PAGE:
Open Access
Translator Disclaimer
Larry Rymon, Ed Henckel, Judy Henckel
Author Affiliations +

Bald Eagles (Haliaeetus leucocephalus) have been known to nest rarely on human-made structures (Postupalsky 1978 in S.A. Temple [Ed.], Endangered birds: management techniques for preserving threatened species, Univ. of Wisconsin Press, Madison, WI U.S.A.; Grubb 1983, Raptor Res. 17:114–121). In the spring of 2005 a pair of Bald Eagles nested successfully on a 1.4 × 1.4 m nest platform atop a 27 m utility pole constructed in 2001. It was one of two extraordinarily tall poles erected on Reliant Resources electrical power station along the Delaware River at Portland, Pennsylvania. This was a mitigation measure designed to benefit nesting Ospreys (Pandion haliaetus). The power company planned to build several gas turbines in close proximity to a well-established nest pole occupied since 1986. The 440 ha coal-fired power station was chosen in 1982 as a secure Osprey hacking study area. Subsequently, the region around the power plant became home to one of the first hacked Osprey populations, and more than 120 young were fledged there from 1986–2005 (Rymon 1989, in R.D. Chancellor [Ed.], Raptors in the modern world, World Working Group on Birds of Prey and Owls, Berlin, Germany).

The purpose for erecting such tall poles was to exceed the height of the surrounding tree canopy and the previously constructed 15 m nest poles located near the disturbance area. A pair of Ospreys occupied one 27 m nest platform during 2002–04, and fledged an average of two young/yr. During the winters of 2003–04 and 2004–05, a pair of Bald Eagles was observed perching on the same high nest platform. They also utilized it as a night roost during periods when they were foraging locally. Stick carrying, courtship behavior, and nest reconstruction were noted in February of 2005. Incubation began in early March. We observed two eaglets approximately 2 wk old on the nest on 21 April 2005. During the period leading up to fledging, eaglet activity leveled the small nest and by 17 June just a few original sticks, nailed there to attract Osprey, remained (Fig. 1). The nestlings fledged between 17 and 19 June and returned to the platform for a 2 wk period, during which they were provisioned by the adults. They remained on or near the platform until 16 July when they and the adults began to forage along the Delaware River. Very little territorial aggression between resident Ospreys and Bald Eagles was observed. The Ospreys merely relocated to a nest platform on one of the 15 m nest poles.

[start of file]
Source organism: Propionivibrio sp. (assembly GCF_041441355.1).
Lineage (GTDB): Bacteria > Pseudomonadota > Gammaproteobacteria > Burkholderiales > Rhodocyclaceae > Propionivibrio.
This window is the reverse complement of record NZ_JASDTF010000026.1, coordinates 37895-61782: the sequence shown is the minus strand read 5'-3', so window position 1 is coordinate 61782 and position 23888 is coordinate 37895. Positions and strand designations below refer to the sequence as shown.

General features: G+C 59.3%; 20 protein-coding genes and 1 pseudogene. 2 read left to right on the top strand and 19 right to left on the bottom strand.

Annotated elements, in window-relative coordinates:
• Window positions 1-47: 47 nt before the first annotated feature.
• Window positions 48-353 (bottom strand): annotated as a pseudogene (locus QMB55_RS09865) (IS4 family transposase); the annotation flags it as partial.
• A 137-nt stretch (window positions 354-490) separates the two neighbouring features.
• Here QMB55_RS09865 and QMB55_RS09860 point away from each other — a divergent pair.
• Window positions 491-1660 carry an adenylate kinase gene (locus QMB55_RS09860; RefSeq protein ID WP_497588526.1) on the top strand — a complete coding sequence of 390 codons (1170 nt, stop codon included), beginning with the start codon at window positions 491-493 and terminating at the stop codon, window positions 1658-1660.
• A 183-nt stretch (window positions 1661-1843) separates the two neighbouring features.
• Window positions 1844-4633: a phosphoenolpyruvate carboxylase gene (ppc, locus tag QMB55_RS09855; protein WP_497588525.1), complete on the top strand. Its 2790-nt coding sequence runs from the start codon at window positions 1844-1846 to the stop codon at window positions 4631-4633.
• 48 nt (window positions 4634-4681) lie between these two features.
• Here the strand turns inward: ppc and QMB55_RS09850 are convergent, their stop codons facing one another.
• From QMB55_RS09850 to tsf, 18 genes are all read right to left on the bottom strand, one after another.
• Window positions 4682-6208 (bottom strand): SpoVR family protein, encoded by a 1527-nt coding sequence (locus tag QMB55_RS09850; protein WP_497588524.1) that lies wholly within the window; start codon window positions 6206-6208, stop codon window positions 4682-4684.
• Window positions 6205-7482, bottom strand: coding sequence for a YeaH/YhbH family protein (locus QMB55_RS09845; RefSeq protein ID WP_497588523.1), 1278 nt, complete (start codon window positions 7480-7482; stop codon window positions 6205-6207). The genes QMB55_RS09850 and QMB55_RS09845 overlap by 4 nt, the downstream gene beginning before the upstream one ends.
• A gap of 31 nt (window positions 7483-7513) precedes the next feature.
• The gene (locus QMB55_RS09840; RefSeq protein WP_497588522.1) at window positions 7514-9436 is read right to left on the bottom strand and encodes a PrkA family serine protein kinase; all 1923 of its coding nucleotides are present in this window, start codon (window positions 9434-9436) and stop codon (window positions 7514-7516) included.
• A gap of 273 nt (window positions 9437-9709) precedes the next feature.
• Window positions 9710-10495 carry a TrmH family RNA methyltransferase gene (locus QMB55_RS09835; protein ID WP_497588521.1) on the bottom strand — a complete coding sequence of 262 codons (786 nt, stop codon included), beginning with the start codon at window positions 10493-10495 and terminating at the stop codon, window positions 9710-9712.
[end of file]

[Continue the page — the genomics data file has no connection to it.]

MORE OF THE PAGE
Figure 1

Bald Eagles nesting on Osprey platform in Pennsylvania, 2005. Photo © Keith R. Frerichs.


The adult Bald Eagles were not banded, but might have been the same pair that nested 2.5 km downstream from the tall nest pole during the 2004 breeding season. That nest was built on an abandoned raptor nest approximately 23 m aboveground in a tulip poplar (Liriodendron tulipifera) on a forested slope above the Delaware River, and was unoccupied in 2005. The next-nearest Bald Eagle nest was approximately 20 km away.

Ospreys have habituated well to human activity near the power station, as evidenced by their nesting on the very tall pole only 200 m from a coal delivery train track and parallel highway. Bald Eagles nesting in such a location was considered to be an unlikely event. However, the number of wintering and breeding Bald Eagles have increased in Pennsylvania, as elsewhere. Since 1968, when only one or two wintering eagles were recorded along the Delaware River (Rymon unpubl. data), the population there has increased to over 200 wintering birds, many of which are also year-round residents (Pennsylvania Game Commission unpubl. data; Nye 1989, in B.G. Pendleton [Ed.], Proceedings of the northeast raptor management symposium and workshop, Natl. Wildl. Fed., Washington, DC U.S.A.). More research is needed to determine if this population will show further signs of nesting adaptation on human-made structures.

We thank Brian Hardiman, Meesing Nature Center, and Tiffany Hardiman, for their field observations, Bradley Kreider, Wildlife Conservation Officer, Pennsylvania Game Commission, Dave Yosh and Bill Baker, Reliant Resources, Local Boy Scout Troop 37, and Keith Frerichs, Photographer.

Addendum: During winter 2005–06 and spring 2006, a pair of Bald Eagles, presumably the same birds, perched frequently on the nest platform and then occupied an abandoned raptor nest in a 20 m white pine (Pinus strobus) on power station property less than 1 km from the tall nest pole, where they fledged two young.

Larry Rymon, Ed Henckel, and Judy Henckel "BALD EAGLES NEST SUCCESSFULLY ON OSPREY PLATFORM," Journal of Raptor Research 40(4), 306-307, (1 December 2006).[306:BENSOO]2.0.CO;2
Received: 16 November 2005; Accepted: 2 August 2006; Published: 1 December 2006

Bald Eagle
Haliaeetus leucocephalus
Get copyright permission
Back to Top